II. Advocacy Commends SBA for Extending Comment Period
The Small Business Jobs Act of 2010 requires SBA to conduct a detailed review of at least one-third of all size standards during every 18 month period and to do a complete review of all size standards not less frequently than once every three years thereafter. This legislative requirement is in keeping with public comments to SBA that its size standards have not kept up with the changes in the Federal contracting marketplace. Advocacy has received a large amount of communication from small business stakeholders in regards to SBA’s proposed changes to the size standards for professional, scientific and technical services. Advocacy asked SBA in a formal comment letter of May 12, 2011 to give consideration to an extension of time for the public to respond to the proposed changes. Advocacy commends SBA for extending the public comment period to June 15, 2011.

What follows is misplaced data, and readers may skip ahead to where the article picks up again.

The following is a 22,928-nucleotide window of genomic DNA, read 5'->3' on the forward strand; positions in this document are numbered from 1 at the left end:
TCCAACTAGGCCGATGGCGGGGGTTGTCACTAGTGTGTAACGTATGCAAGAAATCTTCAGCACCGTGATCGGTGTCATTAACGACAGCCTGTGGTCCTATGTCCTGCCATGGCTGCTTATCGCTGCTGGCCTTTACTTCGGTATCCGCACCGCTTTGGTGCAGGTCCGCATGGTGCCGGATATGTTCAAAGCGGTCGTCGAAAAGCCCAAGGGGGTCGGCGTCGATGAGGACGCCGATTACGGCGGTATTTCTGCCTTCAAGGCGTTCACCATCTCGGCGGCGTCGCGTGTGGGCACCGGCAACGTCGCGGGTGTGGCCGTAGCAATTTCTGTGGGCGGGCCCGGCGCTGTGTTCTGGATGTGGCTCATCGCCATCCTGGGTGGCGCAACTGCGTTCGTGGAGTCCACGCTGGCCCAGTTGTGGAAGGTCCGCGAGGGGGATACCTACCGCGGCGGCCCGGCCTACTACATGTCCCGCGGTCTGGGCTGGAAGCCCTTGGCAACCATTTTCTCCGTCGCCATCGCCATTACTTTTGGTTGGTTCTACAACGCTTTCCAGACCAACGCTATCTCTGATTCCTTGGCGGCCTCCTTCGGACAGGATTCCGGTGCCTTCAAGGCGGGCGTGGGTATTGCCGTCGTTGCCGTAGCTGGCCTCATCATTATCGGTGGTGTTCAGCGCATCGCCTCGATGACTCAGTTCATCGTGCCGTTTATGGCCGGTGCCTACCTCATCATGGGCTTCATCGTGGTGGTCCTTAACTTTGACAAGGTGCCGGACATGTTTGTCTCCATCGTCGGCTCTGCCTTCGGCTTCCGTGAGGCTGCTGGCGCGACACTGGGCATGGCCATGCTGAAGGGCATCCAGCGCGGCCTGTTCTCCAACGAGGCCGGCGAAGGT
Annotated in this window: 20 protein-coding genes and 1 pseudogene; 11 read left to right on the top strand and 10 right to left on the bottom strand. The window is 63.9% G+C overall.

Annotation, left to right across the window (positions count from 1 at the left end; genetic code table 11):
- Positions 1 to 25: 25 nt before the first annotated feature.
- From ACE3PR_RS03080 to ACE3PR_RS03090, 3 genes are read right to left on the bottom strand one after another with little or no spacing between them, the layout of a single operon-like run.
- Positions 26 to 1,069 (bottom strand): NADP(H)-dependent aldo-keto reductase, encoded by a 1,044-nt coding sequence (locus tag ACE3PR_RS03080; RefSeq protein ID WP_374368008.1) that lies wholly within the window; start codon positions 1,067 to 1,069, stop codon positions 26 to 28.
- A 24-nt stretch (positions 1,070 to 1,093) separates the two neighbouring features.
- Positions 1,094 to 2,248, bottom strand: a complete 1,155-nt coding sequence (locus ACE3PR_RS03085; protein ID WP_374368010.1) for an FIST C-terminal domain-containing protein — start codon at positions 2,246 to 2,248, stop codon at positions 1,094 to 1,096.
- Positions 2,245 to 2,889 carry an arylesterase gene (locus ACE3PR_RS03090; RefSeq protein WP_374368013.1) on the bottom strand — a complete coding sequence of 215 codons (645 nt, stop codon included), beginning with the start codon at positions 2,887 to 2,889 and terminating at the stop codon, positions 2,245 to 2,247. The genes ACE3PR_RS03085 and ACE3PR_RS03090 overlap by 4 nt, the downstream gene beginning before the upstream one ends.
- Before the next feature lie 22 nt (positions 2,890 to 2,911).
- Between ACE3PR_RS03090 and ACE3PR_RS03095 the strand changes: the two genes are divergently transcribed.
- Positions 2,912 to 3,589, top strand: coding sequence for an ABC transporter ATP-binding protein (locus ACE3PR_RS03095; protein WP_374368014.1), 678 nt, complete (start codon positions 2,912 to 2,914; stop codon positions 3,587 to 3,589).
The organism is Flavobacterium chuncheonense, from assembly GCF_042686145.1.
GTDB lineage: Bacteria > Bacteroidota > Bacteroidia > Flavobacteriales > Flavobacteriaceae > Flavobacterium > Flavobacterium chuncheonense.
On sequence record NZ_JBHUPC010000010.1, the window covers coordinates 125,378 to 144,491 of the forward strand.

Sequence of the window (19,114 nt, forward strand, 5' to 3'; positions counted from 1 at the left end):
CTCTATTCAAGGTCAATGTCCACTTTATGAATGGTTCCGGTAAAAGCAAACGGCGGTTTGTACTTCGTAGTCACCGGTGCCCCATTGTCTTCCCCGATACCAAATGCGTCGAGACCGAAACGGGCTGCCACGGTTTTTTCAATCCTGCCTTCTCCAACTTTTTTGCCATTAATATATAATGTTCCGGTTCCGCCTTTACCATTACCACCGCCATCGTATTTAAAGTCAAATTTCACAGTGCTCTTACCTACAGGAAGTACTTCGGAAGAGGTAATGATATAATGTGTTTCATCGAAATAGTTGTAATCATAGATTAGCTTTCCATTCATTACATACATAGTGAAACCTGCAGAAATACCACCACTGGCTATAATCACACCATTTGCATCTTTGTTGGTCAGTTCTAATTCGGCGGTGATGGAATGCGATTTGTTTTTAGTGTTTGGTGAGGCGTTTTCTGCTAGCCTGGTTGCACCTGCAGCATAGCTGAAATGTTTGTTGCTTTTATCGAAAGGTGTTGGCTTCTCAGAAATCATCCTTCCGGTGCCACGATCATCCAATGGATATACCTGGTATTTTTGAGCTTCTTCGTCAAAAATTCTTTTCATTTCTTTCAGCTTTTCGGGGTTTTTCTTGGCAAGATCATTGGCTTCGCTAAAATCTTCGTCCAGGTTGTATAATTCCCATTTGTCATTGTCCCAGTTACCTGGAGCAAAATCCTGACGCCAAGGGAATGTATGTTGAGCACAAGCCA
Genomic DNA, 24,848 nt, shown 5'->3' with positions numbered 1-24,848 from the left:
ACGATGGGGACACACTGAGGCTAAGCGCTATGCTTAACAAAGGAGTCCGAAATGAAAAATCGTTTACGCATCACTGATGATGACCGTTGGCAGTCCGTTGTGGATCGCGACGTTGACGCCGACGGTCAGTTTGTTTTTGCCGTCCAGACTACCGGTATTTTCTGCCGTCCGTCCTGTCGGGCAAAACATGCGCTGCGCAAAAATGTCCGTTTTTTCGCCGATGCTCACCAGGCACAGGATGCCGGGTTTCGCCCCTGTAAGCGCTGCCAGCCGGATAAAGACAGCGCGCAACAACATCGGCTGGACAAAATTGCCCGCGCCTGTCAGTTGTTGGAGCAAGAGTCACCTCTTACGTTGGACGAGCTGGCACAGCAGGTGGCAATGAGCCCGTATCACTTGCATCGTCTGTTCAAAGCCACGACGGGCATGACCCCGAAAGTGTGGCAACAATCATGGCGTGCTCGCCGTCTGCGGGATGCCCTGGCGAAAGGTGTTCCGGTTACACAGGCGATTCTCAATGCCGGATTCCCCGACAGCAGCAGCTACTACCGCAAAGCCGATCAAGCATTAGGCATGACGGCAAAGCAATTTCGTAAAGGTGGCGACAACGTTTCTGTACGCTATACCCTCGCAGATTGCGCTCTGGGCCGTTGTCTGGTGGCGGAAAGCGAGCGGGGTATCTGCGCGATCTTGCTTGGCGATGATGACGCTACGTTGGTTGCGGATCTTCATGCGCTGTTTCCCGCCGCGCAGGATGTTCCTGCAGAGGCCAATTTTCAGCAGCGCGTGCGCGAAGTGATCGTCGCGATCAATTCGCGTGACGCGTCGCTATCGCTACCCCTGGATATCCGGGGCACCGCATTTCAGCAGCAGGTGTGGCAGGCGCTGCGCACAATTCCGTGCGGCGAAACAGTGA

III. Area of Concern
a. Architecture and Engineering Services
Under the current size standard rule, more than 90 percent of all Architecture and Engineering (A&E) companies are designated as small businesses. If the proposed rule were to be adopted, this number would increase to 98 percent. As such, the current stakeholders are being asked to support a proposed rule that would in essence expand the competitive marketplace. This expansion would include A&E companies that have annual net revenues in a range of $5 million to $19 million. This range is well above the current net maximum revenue of $4.5 million. This is an increase of 400 percent from the current level. Thus this expansion would incorporate much larger A&E companies in a field that is already competitively saturated at 90 percent.